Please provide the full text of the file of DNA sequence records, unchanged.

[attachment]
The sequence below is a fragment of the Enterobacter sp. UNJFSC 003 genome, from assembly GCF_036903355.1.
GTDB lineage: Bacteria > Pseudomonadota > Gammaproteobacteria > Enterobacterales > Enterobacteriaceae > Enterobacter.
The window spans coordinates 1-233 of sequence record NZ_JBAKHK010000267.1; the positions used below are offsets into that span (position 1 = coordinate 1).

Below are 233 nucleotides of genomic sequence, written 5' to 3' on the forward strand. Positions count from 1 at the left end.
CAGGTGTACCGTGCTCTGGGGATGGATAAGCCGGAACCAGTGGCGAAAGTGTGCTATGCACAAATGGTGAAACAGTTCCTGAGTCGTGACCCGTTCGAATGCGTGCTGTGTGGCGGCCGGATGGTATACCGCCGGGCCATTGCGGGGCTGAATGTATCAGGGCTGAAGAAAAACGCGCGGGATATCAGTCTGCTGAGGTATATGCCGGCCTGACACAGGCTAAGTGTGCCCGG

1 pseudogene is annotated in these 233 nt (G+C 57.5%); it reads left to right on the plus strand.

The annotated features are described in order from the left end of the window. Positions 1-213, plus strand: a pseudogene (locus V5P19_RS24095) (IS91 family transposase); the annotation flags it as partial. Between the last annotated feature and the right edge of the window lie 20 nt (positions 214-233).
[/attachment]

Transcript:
The sequence below is a fragment of the Enterobacter sp. UNJFSC 003 genome, from assembly GCF_036903355.1.
GTDB lineage: Bacteria > Pseudomonadota > Gammaproteobacteria > Enterobacterales > Enterobacteriaceae > Enterobacter.
The window spans coordinates 1-233 of sequence record NZ_JBAKHK010000267.1; the positions used below are offsets into that span (position 1 = coordinate 1).

Below are 233 nucleotides of genomic sequence, written 5' to 3' on the forward strand. Positions count from 1 at the left end.
CAGGTGTACCGTGCTCTGGGGATGGATAAGCCGGAACCAGTGGCGAAAGTGTGCTATGCACAAATGGTGAAACAGTTCCTGAGTCGTGACCCGTTCGAATGCGTGCTGTGTGGCGGCCGGATGGTATACCGCCGGGCCATTGCGGGGCTGAATGTATCAGGGCTGAAGAAAAACGCGCGGGATATCAGTCTGCTGAGGTATATGCCGGCCTGACACAGGCTAAGTGTGCCCGG

1 pseudogene is annotated in these 233 nt (G+C 57.5%); it reads left to right on the plus strand.

The annotated features are described in order from the left end of the window. Positions 1-213, plus strand: a pseudogene (locus V5P19_RS24095) (IS91 family transposase); the annotation flags it as partial. Between the last annotated feature and the right edge of the window lie 20 nt (positions 214-233).